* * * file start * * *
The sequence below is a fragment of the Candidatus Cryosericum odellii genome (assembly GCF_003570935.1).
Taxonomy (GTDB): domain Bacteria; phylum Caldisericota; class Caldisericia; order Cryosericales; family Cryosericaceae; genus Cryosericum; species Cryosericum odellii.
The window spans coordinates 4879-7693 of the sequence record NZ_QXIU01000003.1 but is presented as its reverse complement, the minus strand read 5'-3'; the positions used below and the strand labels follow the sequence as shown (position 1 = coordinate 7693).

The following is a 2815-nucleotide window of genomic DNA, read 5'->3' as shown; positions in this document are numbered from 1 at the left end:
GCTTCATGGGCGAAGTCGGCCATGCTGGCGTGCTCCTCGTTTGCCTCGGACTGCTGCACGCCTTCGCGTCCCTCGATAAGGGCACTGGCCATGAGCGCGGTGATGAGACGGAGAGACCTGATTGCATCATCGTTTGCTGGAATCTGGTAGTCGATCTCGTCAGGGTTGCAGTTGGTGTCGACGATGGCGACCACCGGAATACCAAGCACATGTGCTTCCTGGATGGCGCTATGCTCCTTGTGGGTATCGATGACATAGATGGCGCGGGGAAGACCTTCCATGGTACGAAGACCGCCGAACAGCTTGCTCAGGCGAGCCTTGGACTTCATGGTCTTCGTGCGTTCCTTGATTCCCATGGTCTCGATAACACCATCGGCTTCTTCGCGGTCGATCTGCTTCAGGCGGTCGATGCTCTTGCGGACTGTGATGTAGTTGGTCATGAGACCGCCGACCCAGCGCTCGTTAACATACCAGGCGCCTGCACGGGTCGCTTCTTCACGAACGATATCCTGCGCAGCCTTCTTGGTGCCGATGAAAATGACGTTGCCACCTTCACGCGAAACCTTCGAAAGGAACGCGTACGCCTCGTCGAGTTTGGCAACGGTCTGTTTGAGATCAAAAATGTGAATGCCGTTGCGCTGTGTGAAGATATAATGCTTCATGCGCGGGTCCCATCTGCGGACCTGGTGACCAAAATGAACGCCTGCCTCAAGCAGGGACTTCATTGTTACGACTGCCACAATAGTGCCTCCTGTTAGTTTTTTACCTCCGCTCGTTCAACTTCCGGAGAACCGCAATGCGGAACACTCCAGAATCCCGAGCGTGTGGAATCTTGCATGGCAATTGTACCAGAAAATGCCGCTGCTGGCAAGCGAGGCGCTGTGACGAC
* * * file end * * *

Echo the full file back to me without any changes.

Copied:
The sequence below is a fragment of the Candidatus Cryosericum odellii genome (assembly GCF_003570935.1).
Taxonomy (GTDB): domain Bacteria; phylum Caldisericota; class Caldisericia; order Cryosericales; family Cryosericaceae; genus Cryosericum; species Cryosericum odellii.
The window spans coordinates 4879-7693 of the sequence record NZ_QXIU01000003.1 but is presented as its reverse complement, the minus strand read 5'-3'; the positions used below and the strand labels follow the sequence as shown (position 1 = coordinate 7693).

The following is a 2815-nucleotide window of genomic DNA, read 5'->3' as shown; positions in this document are numbered from 1 at the left end:
GCTTCATGGGCGAAGTCGGCCATGCTGGCGTGCTCCTCGTTTGCCTCGGACTGCTGCACGCCTTCGCGTCCCTCGATAAGGGCACTGGCCATGAGCGCGGTGATGAGACGGAGAGACCTGATTGCATCATCGTTTGCTGGAATCTGGTAGTCGATCTCGTCAGGGTTGCAGTTGGTGTCGACGATGGCGACCACCGGAATACCAAGCACATGTGCTTCCTGGATGGCGCTATGCTCCTTGTGGGTATCGATGACATAGATGGCGCGGGGAAGACCTTCCATGGTACGAAGACCGCCGAACAGCTTGCTCAGGCGAGCCTTGGACTTCATGGTCTTCGTGCGTTCCTTGATTCCCATGGTCTCGATAACACCATCGGCTTCTTCGCGGTCGATCTGCTTCAGGCGGTCGATGCTCTTGCGGACTGTGATGTAGTTGGTCATGAGACCGCCGACCCAGCGCTCGTTAACATACCAGGCGCCTGCACGGGTCGCTTCTTCACGAACGATATCCTGCGCAGCCTTCTTGGTGCCGATGAAAATGACGTTGCCACCTTCACGCGAAACCTTCGAAAGGAACGCGTACGCCTCGTCGAGTTTGGCAACGGTCTGTTTGAGATCAAAAATGTGAATGCCGTTGCGCTGTGTGAAGATATAATGCTTCATGCGCGGGTCCCATCTGCGGACCTGGTGACCAAAATGAACGCCTGCCTCAAGCAGGGACTTCATTGTTACGACTGCCACAATAGTGCCTCCTGTTAGTTTTTTACCTCCGCTCGTTCAACTTCCGGAGAACCGCAATGCGGAACACTCCAGAATCCCGAGCGTGTGGAATCTTGCATGGCAATTGTACCAGAAAATGCCGCTGCTGGCAAGCGAGGCGCTGTGACGAC